Monday, 22 April 2019

Army reservist recreates wartime cavalry offensive

Army reservist recreates wartime cavalry offensive

AN army reservist completed a 100km horse ride through France and Belgium to mark 100 years since the end of the First World War.

Freja Galliven, 23, of St Mary’s Close, Henley, took part in the International Cavalry Association’s Pursuit to Mons last month to commemorate the last cavalry offensive of the conflict.

The 70 riders followed the route from Cambrai to Mons taken by the allied forces as they pushed the Germans through Belgium in 1918.

Miss Galliven, a former student of Gillotts School and The Henley College, signed up for the challenge in December while she was in her final year at Southampton Solent University studying for a degree in criminology and psychology.

She said: “I was utterly honoured to be a part of something like this. It was a once-in-a-lifetime opportunity and an extremely memorable experience.”

Miss Galliven is a reservist in the 94 Berkshire Yeomanry, Royal Corps of Signals and rode Gisella, a 17-year-old ex-trotter.

The horse belongs to Roger Crevel, who runs a riding school in France.

Miss Galliven prepared for the challenge by riding in formation and for long periods and by training in Windsor with the Light Cavalry, part of the Honourable Artillery Company.

The ride itself took eight days and involved sitting on the horse for about seven hours a day in a period saddle while wearing a wartime army uniform.

Miss Galliven said: “We would stop for lunch and there would be organised parades in some of the towns. Each night we would bed down the horses and set up in a field or local park before trying to get our heads down.

“My friends and family thought I was absolutely bonkers for doing it but it was both humbling and moving to take part.” She raised more than £700 for Brooke, an international animal welfare charity dedicated to improving the lives of working horses, donkeys and mules.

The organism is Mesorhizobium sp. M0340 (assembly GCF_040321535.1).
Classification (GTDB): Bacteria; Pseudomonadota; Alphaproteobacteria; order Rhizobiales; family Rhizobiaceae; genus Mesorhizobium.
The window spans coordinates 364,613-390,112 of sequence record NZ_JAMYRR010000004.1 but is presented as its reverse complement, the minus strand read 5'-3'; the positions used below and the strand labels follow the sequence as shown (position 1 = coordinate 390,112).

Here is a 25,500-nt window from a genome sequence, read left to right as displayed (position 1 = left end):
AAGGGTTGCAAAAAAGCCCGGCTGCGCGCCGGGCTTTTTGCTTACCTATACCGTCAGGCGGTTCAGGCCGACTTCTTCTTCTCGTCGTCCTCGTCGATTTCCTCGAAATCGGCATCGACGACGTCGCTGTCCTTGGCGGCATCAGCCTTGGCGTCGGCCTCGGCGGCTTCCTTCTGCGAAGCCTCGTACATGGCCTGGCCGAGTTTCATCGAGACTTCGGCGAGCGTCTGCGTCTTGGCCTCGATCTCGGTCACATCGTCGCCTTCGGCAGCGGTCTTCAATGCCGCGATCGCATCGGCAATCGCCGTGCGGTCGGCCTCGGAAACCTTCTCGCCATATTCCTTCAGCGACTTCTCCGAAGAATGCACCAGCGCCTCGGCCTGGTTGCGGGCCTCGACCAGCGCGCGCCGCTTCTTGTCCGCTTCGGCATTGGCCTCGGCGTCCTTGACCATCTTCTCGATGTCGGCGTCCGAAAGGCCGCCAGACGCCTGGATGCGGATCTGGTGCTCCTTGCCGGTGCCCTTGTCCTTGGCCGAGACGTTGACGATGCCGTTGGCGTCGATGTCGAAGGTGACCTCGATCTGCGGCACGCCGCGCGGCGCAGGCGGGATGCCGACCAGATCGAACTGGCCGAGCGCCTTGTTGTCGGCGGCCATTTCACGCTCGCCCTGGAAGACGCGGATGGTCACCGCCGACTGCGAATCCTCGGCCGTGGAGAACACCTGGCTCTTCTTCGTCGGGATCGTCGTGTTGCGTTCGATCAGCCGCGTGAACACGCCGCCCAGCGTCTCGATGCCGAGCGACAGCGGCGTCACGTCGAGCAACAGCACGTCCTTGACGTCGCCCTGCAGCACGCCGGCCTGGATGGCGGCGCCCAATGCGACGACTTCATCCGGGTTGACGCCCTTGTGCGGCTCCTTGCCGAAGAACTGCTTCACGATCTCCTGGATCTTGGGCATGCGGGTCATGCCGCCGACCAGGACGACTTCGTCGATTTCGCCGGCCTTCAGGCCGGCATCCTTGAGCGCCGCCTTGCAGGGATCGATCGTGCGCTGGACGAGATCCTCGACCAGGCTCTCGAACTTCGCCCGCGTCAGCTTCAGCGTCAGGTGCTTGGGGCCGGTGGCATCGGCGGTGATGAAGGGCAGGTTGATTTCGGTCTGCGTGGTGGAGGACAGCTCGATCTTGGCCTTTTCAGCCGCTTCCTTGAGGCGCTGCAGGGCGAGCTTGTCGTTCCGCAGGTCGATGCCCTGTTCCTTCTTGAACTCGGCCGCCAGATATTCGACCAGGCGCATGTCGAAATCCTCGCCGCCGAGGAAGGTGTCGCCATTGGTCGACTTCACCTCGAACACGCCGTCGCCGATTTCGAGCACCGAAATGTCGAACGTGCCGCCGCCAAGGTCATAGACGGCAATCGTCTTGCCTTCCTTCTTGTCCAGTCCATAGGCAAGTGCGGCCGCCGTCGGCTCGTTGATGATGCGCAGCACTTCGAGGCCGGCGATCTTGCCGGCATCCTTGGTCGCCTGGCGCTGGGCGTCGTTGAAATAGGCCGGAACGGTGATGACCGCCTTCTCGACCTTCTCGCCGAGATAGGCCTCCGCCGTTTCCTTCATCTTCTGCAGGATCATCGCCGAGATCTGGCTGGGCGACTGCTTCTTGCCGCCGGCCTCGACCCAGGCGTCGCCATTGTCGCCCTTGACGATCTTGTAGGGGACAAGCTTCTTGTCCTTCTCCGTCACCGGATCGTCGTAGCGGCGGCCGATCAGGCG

Miss Galliven hopes to enrol at Sandhurst Military Academy for officer training in September and will spend the next year on courses.

She said: “I joined the officer training corps as an extra curriculum activity and it opened my eyes to the opportunities within the army. I decided it would be a better career choice than joining the police, which I had hoped to do.”

Miss Galliven has loved horses since she was a child. Her late grandfather Ove Hoglund, who lived in Sweden, used them for work.

She said: “He relied upon them heavily to earn a living through ploughing fields and dragging cut- down trees off the snow-covered mountains. I would go over to Sweden and spend time with him and with his horses every day.

“One thing I learnt from my grandfather was that these magnificent beasts should be treated with respect and gratitude for the unrewarding work they do for us.”

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